The Mackinac Bridge is one of the world’s most beautiful bridges and truly something to see!
The bridge was designed by the great engineer David B. Steinman and opened on November 1, 1957. The structure took 48 months to complete with over 3, 500 workers and $99,800,000 dollars. Also know as the “Big Mac” or the “Mighty Mac”, the bridge stretches 8,614 feet making it the fourth longest suspension bridge in the world. With a total span of approximately 5 miles, the Mackinac Bridge connects the Upper and Lower Peninsulas of Michigan uniting the communities of Mackinaw City and St. Ignace, Michigan. The main bridge cables are made from 42,000 miles of wire and the towers stand 554 feet above the water and 210 feet below to the bedrock. The engeneering of the Mackinac Bridge was designed to accommodate the high winds, temperature changes and constant changes of weight. In severe conditions the deck at center span could move up to 35 feet. Under more subtle conditions, the deck could move slowly in one direction based on the force and direction of the winds.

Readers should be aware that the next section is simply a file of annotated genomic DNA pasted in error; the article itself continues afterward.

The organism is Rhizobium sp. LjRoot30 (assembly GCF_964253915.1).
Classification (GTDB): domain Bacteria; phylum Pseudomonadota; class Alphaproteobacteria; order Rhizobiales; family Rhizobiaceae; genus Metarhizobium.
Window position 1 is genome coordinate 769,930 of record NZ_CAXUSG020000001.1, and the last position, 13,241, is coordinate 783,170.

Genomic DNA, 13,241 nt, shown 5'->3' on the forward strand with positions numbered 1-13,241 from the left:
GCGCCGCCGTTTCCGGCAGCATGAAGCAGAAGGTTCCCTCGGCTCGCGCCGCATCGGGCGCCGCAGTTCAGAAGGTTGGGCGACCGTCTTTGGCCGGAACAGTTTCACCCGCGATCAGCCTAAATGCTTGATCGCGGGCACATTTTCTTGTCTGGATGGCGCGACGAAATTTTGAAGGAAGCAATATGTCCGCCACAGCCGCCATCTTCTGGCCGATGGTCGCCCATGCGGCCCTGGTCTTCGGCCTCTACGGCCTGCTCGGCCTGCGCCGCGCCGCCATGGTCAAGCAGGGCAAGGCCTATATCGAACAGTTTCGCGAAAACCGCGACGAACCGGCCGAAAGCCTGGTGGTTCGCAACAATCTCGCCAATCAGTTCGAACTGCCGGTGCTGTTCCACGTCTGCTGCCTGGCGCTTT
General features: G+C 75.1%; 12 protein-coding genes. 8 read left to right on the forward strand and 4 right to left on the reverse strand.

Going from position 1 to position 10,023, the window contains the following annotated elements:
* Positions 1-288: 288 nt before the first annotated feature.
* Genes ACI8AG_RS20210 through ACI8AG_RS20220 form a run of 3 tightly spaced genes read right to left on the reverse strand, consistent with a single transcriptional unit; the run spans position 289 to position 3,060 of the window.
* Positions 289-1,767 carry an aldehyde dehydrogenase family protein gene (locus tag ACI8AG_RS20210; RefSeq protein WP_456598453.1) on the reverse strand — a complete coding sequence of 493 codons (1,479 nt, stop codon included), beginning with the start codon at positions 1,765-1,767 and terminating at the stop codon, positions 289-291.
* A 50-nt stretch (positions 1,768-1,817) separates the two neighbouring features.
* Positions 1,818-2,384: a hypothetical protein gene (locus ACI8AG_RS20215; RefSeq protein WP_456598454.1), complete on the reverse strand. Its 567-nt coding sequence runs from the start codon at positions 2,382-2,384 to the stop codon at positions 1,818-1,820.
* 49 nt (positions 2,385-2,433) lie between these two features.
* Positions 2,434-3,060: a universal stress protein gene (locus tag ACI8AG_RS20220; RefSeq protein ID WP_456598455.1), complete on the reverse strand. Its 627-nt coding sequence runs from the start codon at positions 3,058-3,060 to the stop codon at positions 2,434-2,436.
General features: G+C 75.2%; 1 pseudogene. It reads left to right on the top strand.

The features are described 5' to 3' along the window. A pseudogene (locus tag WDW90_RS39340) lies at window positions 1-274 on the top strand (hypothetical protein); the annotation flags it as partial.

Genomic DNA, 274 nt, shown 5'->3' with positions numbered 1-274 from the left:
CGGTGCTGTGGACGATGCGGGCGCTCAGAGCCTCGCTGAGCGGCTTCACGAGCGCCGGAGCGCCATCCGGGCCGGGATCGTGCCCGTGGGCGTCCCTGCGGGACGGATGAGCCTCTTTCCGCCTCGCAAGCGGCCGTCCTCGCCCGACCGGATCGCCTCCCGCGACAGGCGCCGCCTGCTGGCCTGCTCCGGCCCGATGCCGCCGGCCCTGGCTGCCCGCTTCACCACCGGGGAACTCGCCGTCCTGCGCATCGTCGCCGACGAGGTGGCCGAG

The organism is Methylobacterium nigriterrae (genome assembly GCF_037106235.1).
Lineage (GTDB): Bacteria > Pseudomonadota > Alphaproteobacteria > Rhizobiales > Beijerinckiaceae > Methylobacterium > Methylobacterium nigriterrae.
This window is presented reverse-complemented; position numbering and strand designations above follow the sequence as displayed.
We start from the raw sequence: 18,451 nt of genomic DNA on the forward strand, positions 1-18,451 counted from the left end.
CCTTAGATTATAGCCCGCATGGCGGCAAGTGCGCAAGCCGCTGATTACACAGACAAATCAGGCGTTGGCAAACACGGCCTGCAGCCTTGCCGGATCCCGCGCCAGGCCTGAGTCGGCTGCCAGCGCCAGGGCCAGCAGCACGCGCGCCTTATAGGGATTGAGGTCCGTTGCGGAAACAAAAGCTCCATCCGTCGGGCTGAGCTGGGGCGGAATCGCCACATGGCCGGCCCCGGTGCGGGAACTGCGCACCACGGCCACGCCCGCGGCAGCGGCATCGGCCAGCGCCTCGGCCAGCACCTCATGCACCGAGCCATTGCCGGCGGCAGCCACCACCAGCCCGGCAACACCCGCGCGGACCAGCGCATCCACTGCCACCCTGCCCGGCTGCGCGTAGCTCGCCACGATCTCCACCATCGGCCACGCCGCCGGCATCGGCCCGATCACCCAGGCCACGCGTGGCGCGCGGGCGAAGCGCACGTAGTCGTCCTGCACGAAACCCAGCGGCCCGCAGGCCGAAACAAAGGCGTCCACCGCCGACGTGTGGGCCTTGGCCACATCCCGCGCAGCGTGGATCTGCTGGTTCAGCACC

Some other fun facts about the construction of the Mackinac Bridge
* 89,000 blueprints and structural drawings were made
* 71,300 tons of structural steel
* 931,000 tons of concrete
* 42,000 miles of cable wire
* 4,851,700 steel rivets
* 1,016,600 steel bolts
* 350 engineers
* 522 feet tall
* 1,024,500 tons in total weight
* 7,500 men and women that worked in quarries, shops, mills
* 1951 Chevrolet Styleine Deluxe owned by Albert Carter was the first car to cross the Mackinac Bridge
The annual Mackinac Bridge Walk is held every year on Labor Day. Two lanes of traffic are closed and 50-80,000 people, all led by the Governor of Michigan walk together over the bridge. Bicycles are prohibitied on the Mackinac Bridge, however the Big Mac Shoreline tour is held in June and September, which takes it’s participants for a trip over the bridge.
During the summer months, the Mackinac Bridge has become a major diverse tourist destination for bridge enthusiasts, bird-watchers and photographers.
Bridge fares begin at $2 per axle and increase from there. Fares are subject to change without notice.